-A sunk cost is distinct from economic loss which describes a sum paid, in the past, which is no longer relevant to decisions about the future; it may be used inconsistently in quantitative terms as the original cost or the expected economic loss.

  • Richard M

    Edward,

    “Falcon Heavies (FH) are currently said to cost $90 million per launch, not the higher range you specified.”

    Only in fully reusable mode.

    If you need to expend the center core, the price rises to $100 million. If you need to expend all three cores, then it’s $150 million. That’s exclusive of any additional charges related to special NASA requirements.

    Still, a rock bottom bargain compared to SLS.

  • wayne

    The Big Bang Theory – Se11Ep22
    Sheldon asks the University for $560 million
    https://youtu.be/JLF-8uiiTJ4
    2:02

  • wodun

    wayne
    July 18, 2018 at 5:22 pm
    wodun–

    I think we are co-mingling opportunity-cost & sunk-cost at the wrong points in the analysis.

    ***

    (bottom line— sls was and remains a waste of money)

    It is always the right time to use these concepts correctly. SLS is a waste of money and pointing out the total spent is useful, and saying how many M&Ms we could have bought might help conceptualize the sum of money, but what is important is what will be spent going forward and comparing that with alternative uses for that same money.

    The sunk cost fallacy works in two ways. 1) We have spent so much money that we must continue. 2) We have spent so much money that we must stop.

    We can’t go back in time and stop SLS and we can’t go back in time and spend that money on things that didn’t exist. A rational approach ignores sunk costs and fantasy alternatives and looks at costs going forward and that is all that is needed to make a persuasive case against SLS/Orion and for some people, LOP-G.

    When our host says we could launch 400 FH for the price of SLS and do it right now, it isn’t a true statement. For one, SLS doesn’t have a price but a cost. For two, the money was already spent. The only way this could be a true statement is if it looked at present and future costs and that might actually be true but then frame it that way. Then that number becomes far more persuasive than looking at the sunk costs.

    But it is less sensational to say that we could buy 5 FH heavy launches a year and spend $2 billion on payloads. Considering how NASA works, would $2 billion even be enough for 5 FH payloads? In any case, 5 FH launches is still more launches than we would have with SLS, which would be 1 a year or every two years and it is an existing alternative that can be used right now.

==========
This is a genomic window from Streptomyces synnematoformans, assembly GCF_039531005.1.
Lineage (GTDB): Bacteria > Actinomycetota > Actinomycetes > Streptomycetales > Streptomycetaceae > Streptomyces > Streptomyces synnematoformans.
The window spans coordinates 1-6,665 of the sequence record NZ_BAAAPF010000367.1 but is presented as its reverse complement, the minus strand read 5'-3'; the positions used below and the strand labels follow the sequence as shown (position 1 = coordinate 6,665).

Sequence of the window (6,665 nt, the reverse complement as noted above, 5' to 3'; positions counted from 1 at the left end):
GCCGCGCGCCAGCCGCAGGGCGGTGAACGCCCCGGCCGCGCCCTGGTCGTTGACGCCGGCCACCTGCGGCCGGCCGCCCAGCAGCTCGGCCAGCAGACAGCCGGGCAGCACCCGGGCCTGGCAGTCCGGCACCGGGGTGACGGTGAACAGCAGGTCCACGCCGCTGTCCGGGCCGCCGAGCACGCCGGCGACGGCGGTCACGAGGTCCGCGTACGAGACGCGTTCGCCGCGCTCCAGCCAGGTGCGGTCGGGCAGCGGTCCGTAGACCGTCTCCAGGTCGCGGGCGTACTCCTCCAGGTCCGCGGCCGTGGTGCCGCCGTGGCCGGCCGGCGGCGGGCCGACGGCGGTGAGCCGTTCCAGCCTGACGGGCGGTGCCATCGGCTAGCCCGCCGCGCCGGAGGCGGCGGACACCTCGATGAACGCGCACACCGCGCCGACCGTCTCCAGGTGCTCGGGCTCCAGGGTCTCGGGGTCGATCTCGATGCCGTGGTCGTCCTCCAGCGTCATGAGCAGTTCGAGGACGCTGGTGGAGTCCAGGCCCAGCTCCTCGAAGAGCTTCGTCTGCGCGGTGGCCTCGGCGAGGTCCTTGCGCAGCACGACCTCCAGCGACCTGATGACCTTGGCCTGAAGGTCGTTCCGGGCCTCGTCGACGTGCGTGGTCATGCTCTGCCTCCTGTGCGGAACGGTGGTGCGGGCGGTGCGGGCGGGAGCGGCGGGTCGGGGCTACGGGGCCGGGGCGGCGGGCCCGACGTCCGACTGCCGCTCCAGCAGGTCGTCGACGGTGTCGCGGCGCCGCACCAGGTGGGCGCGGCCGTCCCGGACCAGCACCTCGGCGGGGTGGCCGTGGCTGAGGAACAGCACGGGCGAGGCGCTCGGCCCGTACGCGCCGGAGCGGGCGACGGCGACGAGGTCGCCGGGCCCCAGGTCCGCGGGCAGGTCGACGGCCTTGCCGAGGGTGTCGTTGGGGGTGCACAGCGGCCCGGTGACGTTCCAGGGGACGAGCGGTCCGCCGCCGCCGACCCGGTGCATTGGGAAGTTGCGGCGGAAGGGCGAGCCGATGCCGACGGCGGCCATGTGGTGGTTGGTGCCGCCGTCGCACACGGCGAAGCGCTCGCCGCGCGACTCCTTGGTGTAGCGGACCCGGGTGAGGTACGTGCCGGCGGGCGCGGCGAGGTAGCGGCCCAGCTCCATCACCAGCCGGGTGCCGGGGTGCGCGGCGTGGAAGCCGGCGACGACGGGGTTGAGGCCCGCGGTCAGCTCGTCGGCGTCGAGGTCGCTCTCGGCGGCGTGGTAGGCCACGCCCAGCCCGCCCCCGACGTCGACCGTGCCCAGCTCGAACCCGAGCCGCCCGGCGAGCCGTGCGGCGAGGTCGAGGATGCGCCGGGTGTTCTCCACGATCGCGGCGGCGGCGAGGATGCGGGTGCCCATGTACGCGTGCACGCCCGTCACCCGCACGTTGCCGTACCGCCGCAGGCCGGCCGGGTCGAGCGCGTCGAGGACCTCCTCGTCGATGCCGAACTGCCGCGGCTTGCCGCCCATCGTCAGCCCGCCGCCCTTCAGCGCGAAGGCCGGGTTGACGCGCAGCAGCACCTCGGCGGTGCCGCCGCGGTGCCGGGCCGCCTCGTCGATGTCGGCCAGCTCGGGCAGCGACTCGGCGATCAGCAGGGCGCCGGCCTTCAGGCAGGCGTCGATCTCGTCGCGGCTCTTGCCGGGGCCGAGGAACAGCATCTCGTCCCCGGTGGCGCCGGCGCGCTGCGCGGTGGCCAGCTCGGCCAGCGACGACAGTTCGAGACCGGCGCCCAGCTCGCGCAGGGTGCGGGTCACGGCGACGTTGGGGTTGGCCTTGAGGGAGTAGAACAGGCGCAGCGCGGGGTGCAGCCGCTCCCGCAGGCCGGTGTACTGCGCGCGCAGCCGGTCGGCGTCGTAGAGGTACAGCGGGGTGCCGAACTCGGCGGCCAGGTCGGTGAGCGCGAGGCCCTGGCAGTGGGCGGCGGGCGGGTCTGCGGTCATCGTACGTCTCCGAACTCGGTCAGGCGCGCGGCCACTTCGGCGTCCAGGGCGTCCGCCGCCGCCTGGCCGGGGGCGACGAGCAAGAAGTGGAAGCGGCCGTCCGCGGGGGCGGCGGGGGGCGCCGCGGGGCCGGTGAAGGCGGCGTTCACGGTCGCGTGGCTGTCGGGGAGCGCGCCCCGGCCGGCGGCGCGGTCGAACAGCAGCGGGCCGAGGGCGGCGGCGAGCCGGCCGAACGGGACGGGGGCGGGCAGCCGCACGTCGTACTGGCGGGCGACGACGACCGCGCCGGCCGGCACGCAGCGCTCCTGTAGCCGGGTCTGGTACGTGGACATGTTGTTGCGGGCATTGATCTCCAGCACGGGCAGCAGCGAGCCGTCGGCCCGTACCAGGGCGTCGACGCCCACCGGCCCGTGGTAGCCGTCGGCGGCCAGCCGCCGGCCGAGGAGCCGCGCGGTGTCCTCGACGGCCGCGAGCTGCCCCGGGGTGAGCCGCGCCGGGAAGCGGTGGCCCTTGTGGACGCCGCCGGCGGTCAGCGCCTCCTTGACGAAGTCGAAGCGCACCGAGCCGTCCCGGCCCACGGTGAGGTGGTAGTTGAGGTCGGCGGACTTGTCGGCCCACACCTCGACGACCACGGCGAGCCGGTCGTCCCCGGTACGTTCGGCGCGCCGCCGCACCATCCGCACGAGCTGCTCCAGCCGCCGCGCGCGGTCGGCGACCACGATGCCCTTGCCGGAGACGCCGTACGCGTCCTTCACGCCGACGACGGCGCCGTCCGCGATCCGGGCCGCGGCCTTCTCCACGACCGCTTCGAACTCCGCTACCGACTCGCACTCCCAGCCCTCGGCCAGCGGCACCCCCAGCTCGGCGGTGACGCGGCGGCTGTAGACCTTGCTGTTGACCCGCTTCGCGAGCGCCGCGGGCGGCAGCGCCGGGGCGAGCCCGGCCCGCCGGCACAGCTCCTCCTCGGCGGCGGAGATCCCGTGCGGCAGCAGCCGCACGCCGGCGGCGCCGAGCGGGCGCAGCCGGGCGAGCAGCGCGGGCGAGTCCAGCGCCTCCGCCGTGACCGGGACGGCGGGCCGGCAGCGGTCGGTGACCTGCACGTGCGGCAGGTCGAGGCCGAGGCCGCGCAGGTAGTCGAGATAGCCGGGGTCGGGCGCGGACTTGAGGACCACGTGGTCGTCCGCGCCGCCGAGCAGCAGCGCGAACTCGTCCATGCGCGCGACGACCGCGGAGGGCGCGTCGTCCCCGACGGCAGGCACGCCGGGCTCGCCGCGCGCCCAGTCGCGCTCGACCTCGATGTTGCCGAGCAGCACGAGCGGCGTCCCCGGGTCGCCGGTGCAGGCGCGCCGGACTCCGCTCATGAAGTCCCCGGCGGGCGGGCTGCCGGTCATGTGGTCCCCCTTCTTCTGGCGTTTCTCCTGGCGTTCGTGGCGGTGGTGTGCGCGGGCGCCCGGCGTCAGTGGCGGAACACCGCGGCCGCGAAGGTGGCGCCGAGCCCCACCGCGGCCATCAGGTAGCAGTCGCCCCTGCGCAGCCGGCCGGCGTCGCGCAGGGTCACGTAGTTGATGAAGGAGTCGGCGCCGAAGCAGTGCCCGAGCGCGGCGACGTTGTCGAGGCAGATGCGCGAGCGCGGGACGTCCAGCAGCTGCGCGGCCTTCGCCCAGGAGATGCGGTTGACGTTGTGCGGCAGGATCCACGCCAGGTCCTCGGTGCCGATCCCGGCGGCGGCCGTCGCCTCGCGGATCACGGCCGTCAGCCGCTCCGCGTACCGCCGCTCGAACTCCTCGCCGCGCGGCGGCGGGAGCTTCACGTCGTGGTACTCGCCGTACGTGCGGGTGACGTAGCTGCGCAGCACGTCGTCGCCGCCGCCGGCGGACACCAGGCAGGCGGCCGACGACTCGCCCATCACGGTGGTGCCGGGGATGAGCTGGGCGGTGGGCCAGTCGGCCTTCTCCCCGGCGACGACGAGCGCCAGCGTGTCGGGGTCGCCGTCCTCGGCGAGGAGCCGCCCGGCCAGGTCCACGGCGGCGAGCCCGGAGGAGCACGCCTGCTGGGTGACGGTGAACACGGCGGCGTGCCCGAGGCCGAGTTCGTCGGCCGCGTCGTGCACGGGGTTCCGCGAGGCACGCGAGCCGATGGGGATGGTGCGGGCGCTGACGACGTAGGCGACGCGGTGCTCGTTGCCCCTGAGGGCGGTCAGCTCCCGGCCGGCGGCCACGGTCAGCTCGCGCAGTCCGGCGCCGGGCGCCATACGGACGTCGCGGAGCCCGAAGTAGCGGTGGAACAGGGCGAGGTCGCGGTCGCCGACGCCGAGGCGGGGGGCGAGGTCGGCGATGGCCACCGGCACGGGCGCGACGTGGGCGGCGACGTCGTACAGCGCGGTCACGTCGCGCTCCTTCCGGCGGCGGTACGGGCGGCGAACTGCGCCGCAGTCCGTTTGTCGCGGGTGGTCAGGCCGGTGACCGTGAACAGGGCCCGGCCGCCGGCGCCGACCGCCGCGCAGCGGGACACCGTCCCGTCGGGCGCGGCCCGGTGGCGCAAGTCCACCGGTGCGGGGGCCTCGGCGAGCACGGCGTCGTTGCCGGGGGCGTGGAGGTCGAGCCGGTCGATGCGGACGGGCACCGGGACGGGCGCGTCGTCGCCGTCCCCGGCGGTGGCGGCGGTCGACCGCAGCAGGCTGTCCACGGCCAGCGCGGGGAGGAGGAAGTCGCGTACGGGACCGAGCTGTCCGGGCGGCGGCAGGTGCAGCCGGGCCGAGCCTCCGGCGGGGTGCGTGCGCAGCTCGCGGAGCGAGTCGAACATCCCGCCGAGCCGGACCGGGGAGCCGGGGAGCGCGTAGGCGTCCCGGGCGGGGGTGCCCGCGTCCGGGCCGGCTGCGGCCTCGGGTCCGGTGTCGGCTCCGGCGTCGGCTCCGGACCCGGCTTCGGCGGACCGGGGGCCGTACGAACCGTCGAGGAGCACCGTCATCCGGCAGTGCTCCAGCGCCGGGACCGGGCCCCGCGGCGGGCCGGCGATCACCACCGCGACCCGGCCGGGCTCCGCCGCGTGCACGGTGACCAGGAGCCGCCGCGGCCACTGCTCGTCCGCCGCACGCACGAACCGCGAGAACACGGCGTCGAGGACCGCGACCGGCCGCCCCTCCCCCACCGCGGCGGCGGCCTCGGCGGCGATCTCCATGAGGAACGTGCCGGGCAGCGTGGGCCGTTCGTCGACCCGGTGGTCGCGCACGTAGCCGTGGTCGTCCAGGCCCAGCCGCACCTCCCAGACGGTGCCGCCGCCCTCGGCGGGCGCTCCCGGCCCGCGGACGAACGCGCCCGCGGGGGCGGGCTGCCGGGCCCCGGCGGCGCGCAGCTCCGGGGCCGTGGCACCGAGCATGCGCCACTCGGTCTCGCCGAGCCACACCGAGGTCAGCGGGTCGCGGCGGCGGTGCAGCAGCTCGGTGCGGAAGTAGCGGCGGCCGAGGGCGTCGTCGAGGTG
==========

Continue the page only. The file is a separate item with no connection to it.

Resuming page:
It is more persuasive when you focus on the future and what you can do to change the future than focusing on the past and what you can’t change about the past. This is true even if reality is less sensational.

  • Edward

    wodun,
    You wrote: “I know what our host was talking to but it is the sunk cost fallacy.

    The sunk cost fallacy is for decision making, not for cost comparisons. The decision that Robert advocates is different than the sunk cost fallacy. He (and many others) propose cutting our losses now and reallocating the resources to more productive projects. This avoids the fallacy. The sunk cost fallacy does not apply (I know that I am repeating myself, but it is not sinking in to your head).

    The arguments are using lost opportunity costs correctly. We could have used that money in better ways, such as (without excluding other possible uses) developing rockets more inexpensively, purchasing other launches, developing a program to go to the Moon and then to Mars, or a combination of these. The timeliness of those opportunities is lost. We can still apply resources to those other ideas, but we will forever be a decade behind where we would have been.

    Talking about past lost opportunities is not a sunk cost fallacy.

    It isn’t even a fair comparison as FH didn’t exist when SLS/Orion was started and the method used by SpaceX to develop their products is one NASA is incapable of performing because they are not a business than can use revenues for funding.

    This makes no difference to the comparison or to the 2010 decision to keep Orion and to redesign Constellation into SLS. No one is suggesting that we go back in time to change that decision. We are advocating that (to use a business phrase I despise) going forward we allocate our resources better.